Both parties face challenges in the three largest states -- California, Texas, and New York. Although California has gained House representation in every decade since 1850, it is expected to remain even at 53 seats or perhaps lose one this time around, according to the latest Census Bureau projections. Democrats control the Legislature, reflecting the state's partisan leanings, but GOP Gov. Arnold Schwarzenegger is retiring next year and voters might choose another Republican to succeed him. Further complicating the picture is a possible state referendum on the ballot next November that could hand control of congressional redistricting to an outside commission; voters have already approved an independent panel to draw lines for the state Legislature.
California's huge and still-growing Latino population has gained notable influence in state and local government but has been something of a sleeping giant in congressional elections. In Los Angeles County, nearly half of the 10 million residents are Hispanic, but Latinos hold only four of the county's 13 strongly Democratic districts "It's incredibly important for the Latino community to increase its influence," said Rep. Linda Sanchez, D-Calif. "The desire is there because the numbers are there."
Sanchez predicted an increase of perhaps three new Latino members in the Los Angeles area because of redistricting. The results could jeopardize House members in both parties, she cautioned. "All incumbents would be foolish to ignore their prospects."
But some Democratic Party lea-ders -- and even some Hispanic activists -- prefer to take a conciliatory approach and enhance overall Dem-ocratic performance rather than overtly promote Hispanic interests. "The number of Latino members of Congress will grow over time," said Arturo Vargas, executive director of the National Association of Latino Elected and Appointed Officials. "It's difficult to take on an incumbent. And Latinos don't necessarily vote for other Latinos." His chief goal, Vargas added, is to elect public officials of all backgrounds who respond to Latinos' concerns.
"There is a risk of overplaying your hand." -- former Rep. Tom Davis
House Republicans will have less political leverage in the state's redistricting. Southern California's GOP districts, however, have generally grown more in population than have the more-urban Democratic districts, and that growth could further complicate Democrats' prospects.
Texas, which is likely to add three or four House seats to its current 32, has also seen a huge increase in Latinos. Like California's, Texas's population is 36 percent Hispanic, according to last year's Census Bureau estimates. Currently, the Texas delegation includes six Hispanic Democrats; national and state-based Latino leaders hope they can control three of the new districts, each of which would be likely Democratic: one in the Dallas-Fort Worth area, one in Houston, and another in South Texas.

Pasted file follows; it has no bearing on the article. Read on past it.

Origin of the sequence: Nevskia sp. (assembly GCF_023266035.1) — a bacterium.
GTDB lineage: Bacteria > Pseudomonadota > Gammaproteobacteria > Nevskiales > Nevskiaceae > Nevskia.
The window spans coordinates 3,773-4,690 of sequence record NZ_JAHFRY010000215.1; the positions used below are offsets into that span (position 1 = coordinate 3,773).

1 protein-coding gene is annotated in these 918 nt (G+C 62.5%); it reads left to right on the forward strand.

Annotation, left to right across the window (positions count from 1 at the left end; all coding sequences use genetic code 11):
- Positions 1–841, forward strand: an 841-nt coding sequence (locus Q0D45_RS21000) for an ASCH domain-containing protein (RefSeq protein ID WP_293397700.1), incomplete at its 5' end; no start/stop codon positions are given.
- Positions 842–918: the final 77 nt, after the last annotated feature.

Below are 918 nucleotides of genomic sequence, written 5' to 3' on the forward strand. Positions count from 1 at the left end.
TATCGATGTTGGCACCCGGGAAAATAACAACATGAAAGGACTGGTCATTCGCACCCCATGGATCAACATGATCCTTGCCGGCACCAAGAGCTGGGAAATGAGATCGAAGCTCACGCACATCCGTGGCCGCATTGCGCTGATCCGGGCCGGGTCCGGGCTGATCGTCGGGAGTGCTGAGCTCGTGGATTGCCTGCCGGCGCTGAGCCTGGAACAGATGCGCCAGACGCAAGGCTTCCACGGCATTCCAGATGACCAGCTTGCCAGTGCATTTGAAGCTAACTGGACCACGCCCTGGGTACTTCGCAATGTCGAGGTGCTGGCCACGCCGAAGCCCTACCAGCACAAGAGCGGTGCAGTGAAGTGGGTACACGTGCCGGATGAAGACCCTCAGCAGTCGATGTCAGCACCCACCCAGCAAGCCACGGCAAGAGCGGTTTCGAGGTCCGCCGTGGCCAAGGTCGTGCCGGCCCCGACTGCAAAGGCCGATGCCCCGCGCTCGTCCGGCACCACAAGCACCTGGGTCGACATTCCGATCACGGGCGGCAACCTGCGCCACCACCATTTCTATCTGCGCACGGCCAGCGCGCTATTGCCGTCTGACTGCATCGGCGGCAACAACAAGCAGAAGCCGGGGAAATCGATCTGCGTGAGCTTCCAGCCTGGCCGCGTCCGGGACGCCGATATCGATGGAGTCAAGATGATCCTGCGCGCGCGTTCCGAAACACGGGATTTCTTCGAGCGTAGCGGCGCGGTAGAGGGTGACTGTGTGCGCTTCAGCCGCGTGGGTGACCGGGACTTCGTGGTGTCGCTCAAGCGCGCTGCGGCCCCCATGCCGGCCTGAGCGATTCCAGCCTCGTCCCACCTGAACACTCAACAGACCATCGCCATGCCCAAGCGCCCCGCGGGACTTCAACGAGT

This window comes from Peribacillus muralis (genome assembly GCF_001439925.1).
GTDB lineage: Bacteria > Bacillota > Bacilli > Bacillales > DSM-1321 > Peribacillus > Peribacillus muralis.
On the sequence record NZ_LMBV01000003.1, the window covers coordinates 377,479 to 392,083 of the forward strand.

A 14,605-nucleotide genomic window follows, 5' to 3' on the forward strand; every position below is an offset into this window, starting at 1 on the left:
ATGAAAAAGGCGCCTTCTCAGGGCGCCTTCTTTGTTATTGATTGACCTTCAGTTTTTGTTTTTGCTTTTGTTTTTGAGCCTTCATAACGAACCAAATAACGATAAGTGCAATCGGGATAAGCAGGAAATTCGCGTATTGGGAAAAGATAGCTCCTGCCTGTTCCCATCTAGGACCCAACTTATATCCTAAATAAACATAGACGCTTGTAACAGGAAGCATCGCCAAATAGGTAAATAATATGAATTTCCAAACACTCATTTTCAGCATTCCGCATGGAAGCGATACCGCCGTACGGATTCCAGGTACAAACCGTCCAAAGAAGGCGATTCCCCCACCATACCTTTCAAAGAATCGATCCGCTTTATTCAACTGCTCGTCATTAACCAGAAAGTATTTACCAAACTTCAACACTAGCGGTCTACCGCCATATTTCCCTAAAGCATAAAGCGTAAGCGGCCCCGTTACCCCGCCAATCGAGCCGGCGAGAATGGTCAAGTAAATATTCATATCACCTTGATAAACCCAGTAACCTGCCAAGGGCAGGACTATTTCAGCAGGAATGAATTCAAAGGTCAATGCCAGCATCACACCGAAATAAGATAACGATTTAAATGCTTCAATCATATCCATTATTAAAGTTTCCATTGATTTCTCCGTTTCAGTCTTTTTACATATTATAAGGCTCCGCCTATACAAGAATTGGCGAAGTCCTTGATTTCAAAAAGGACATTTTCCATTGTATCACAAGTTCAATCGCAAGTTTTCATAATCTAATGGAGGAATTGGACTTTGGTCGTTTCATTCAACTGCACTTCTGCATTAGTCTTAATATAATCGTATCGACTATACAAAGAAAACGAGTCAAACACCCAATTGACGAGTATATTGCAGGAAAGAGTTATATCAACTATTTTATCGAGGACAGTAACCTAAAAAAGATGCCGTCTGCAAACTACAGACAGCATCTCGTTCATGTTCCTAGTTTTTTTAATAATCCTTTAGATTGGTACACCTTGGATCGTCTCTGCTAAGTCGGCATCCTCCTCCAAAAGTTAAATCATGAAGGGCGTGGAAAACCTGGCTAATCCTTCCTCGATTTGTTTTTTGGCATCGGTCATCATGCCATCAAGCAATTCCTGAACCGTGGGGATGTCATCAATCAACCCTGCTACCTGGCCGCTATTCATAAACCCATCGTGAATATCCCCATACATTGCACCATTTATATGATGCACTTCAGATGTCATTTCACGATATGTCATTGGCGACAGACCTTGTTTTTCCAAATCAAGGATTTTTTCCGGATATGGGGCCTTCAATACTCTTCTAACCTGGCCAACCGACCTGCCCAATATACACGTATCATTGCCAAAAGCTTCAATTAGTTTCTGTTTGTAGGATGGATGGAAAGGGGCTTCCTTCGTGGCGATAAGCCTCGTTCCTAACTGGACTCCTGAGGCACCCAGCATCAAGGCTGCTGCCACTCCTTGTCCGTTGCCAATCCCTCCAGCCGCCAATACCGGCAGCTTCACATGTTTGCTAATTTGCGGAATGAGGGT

"The trend is heading in [Democrats'] direction," said former Rep. Martin Frost, D-Texas, who was active in state and national redistricting for three decades before he fell victim to the GOP's controversial mid-decade redistricting in 2004.
Still, Texas has a Republican governor and a GOP-controlled Legislature, although Democrats hope for state legislative gains in 2010. Westmoreland said he expects only two new minority House districts in the state. And Rep. Pete Sessions, R-Texas, who ousted Frost and now chairs the National Republican Congressional Committee, would not concede Hispanic voters in his state to the Democrats. "The Republican Party will continue to be the party of job creation and the values that represent Hispanics," said Sessions, who is married to a Latina and represents a district that is 42 percent Hispanic.
Racial politics may be less contentious in New York, where the total population has barely changed but the number of Hispanics has increased. New York had the largest House delegation until 1970, when it had 41 seats, but it is now third, with 29 seats -- and it is expected to lose one more. The one black-controlled district that could be at risk because it now has a large Hispanic plurality is the Harlem seat held by Ways and Means Committee Chairman Charles Rangel, D-N.Y.
Smaller State Changes
Redistricting politics can be just as intense in relatively small states. Indiana and Tennessee, for instance, are expected to hold steady with nine seats apiece. In each state, Democrats ran the redistricting process in recent cycles and enjoy 5-4 control of the congressional delegation. But Republicans are optimistic that their party will fully control both state governments after next year's election, and they see big opportunities on the horizon.
"We believe that we can gain two or three seats from redistricting," said Chris Devaney, the state Republican Party chairman in Tennessee. "With fair lines, we believe that all three are sustainable." That might leave Democrats with only two seats, based in Nashville and Memphis. But Devaney cautioned that he doesn't want to put the redistricting cart before the horse of the 2010 election, in which all three of the targeted Democratic districts could be in play. "Redistricting would be insurance in case we don't win any of those seats in 2010," he said.
Those targeted districts are represented by Democratic Reps. Lincoln Davis, Bart Gordon, and John Tanner, all of whom have easily won re-election in recent years. Obama got only 35 percent, 37 percent, and 43 percent of the vote in those districts, respectively, which are exurban and rural areas where his approval has since dipped. Although the recent retirement announcements by Gordon and Tanner will likely accelerate Devaney's timetable, Republicans could use redistricting to entrench their new GOP members if they win those open seats next year.